“An Ambling Dinner Conversation”
A review of
Making is Connecting
by David Gauntlett.
Review by Josh Mayo.
Making is Connecting
Paperback: Polity, 2011.
Buy now: [ Amazon ]
Most readers understand (unconsciously, if not consciously) the dual-nature of sociological studies like Making is Connecting: simply put, this kind of writer is always preoccupied with both informing and evaluating cultural trends. Occasionally, an author will reach at both goals; often, most do not.
David Gauntlett is an odd duck for media studies. Most notably, he is fun to read. His droll and accessible style makes him the curious foil to other heavier, field-related notables like Marshall McLuhan and Jacques Ellul. This is, however, both an attractive and regrettable quality to the book. In exchange for “fun,” the project trades argument, and the result is that Making is Connecting reads much like a dinner conversation: an amble though the author’s semi-collected thoughts on favorite hobbies and intellectuals.
Throughout the text, Gauntlett argues that “making is connecting,” that artistry and craft can – and, thanks to emerging digital platforms, does today – bring people together. This social dimension of creativity, he suggests, is realized both in the process and production of making (the ways we make and things we make): for while the exchange of created goods must certainly “increase our engagement and connection with our social and physical environments”, the very act of creation will also, he posits, “connect us with other people” (2). Much of the book then is a look at the “social meaning” of new, creative communities as they embody these observations.
Up to this point, his thesis is nothing controversial; in fact, it almost verges on a truism. What is hereafter troubling is the rather conjectural approach of his theoretical framework. The most glaring example of this is the way Gauntlett massages the texts of historic artists and philosophers into a speculated support for the most removed of subjects: social networking and online sharing.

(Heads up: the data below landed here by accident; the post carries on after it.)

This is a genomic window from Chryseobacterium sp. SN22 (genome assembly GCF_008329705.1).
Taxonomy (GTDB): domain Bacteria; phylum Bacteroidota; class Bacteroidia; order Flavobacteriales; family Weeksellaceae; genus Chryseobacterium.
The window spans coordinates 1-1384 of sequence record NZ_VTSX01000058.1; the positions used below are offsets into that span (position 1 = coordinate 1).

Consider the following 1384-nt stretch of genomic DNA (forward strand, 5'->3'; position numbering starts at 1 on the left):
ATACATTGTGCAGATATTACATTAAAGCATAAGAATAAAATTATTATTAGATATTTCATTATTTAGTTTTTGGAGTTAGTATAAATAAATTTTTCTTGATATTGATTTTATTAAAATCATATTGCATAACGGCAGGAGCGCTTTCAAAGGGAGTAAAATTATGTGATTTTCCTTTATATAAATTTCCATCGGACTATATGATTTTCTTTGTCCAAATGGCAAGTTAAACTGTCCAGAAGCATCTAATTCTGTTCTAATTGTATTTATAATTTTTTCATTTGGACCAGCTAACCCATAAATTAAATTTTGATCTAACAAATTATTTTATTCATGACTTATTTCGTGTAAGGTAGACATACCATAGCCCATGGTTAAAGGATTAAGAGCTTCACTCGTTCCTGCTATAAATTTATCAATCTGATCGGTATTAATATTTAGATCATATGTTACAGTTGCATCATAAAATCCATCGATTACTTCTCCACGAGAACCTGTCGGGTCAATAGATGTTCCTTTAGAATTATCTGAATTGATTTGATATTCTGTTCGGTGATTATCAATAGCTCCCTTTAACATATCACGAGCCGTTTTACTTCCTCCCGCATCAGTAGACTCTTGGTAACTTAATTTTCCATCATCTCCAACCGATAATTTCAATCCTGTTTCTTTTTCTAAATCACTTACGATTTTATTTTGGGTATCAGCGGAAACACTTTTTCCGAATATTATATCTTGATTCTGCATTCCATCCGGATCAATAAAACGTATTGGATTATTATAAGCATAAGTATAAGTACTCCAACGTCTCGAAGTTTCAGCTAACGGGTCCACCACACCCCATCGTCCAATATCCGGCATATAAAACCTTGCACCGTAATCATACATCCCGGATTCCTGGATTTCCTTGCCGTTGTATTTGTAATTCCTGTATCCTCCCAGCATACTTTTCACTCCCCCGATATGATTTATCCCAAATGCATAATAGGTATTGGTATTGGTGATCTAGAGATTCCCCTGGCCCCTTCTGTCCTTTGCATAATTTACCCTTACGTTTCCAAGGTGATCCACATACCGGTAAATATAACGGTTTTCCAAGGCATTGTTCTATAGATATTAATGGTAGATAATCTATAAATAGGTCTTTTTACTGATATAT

The author’s enthusiasm for the possibilities of these media in the realm of making and connecting is framed by admittedly political interests “I wanted to address the broader question of ‘Why is everyday creativity important?’” he writes. “I feel that it’s incredibly important – important for society – and therefore political” (19). “Web 2.0”, he proposes, offers a developing artistic philosophy, a metaphor for cooperation, that challenges “neoliberal” or “mainstream” notions of creativity (and his somewhat quixotic phraseology turns noticeably “pastoral” around the subject):
Web 2.0 describes a particular kind of ethos and approach…In the first decade or so of the Web’s existence (from the 1990s to the early to mid-2000s), websites tended to be like separate gardens…By contrast, Web 2.0 is like a collective allotment. Instead of individuals tending their own gardens, they come together to work collaboratively in a shared space. (5)
To this end, he borrows the thought of John Ruskin, William Morris, Ivan Illich, Robert Putnam and others to construct theoretical support for Web 2.0’s collaborative potential. Often, though, this support is “tortured” out: the connections drawn and applications made are no better than guesswork. Most troubling here is the ubiquitous assumption that what culture can do with tools trumps what they actually do. Gauntlett’s stance assumes a questionable anthropology; it assumes a faith – the unconditional and unwavering trust in technology’s potential.
Though Gauntlett gives us a supremely approachable and optimistic text on trends in today’s emerging media, caution will slow our applause. Making is Connecting proves truly informative about Web 2.0, craft culture, and the rest, but its evaluative aims are sadly lacking. These theological, philosophical and methodological shortcomings make many of the author’s hopes unsupportable (if not simply untenable). Surely, in both form and content, few books will fill the reader with so many resounding “yes’s” and “no’s.”